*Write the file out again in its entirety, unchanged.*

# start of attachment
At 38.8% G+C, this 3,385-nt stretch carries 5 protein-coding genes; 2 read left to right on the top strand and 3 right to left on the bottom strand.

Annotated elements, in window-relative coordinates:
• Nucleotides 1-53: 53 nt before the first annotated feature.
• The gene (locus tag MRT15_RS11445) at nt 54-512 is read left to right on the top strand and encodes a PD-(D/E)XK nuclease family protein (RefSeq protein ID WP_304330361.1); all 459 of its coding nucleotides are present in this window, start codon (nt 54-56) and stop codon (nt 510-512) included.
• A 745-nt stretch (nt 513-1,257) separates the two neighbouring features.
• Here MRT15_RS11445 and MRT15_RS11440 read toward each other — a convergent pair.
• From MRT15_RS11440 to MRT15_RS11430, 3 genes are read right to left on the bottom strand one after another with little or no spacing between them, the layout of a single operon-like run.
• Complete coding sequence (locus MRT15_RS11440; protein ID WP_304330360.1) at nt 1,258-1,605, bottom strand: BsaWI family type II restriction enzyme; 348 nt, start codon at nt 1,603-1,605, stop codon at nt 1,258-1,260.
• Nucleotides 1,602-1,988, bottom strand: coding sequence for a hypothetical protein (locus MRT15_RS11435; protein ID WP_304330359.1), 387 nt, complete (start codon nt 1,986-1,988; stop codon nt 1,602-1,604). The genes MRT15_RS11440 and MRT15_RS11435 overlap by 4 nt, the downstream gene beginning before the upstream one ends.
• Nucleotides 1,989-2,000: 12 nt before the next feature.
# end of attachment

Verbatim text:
At 38.8% G+C, this 3,385-nt stretch carries 5 protein-coding genes; 2 read left to right on the top strand and 3 right to left on the bottom strand.

Annotated elements, in window-relative coordinates:
• Nucleotides 1-53: 53 nt before the first annotated feature.
• The gene (locus tag MRT15_RS11445) at nt 54-512 is read left to right on the top strand and encodes a PD-(D/E)XK nuclease family protein (RefSeq protein ID WP_304330361.1); all 459 of its coding nucleotides are present in this window, start codon (nt 54-56) and stop codon (nt 510-512) included.
• A 745-nt stretch (nt 513-1,257) separates the two neighbouring features.
• Here MRT15_RS11445 and MRT15_RS11440 read toward each other — a convergent pair.
• From MRT15_RS11440 to MRT15_RS11430, 3 genes are read right to left on the bottom strand one after another with little or no spacing between them, the layout of a single operon-like run.
• Complete coding sequence (locus MRT15_RS11440; protein ID WP_304330360.1) at nt 1,258-1,605, bottom strand: BsaWI family type II restriction enzyme; 348 nt, start codon at nt 1,603-1,605, stop codon at nt 1,258-1,260.
• Nucleotides 1,602-1,988, bottom strand: coding sequence for a hypothetical protein (locus MRT15_RS11435; protein ID WP_304330359.1), 387 nt, complete (start codon nt 1,986-1,988; stop codon nt 1,602-1,604). The genes MRT15_RS11440 and MRT15_RS11435 overlap by 4 nt, the downstream gene beginning before the upstream one ends.
• Nucleotides 1,989-2,000: 12 nt before the next feature.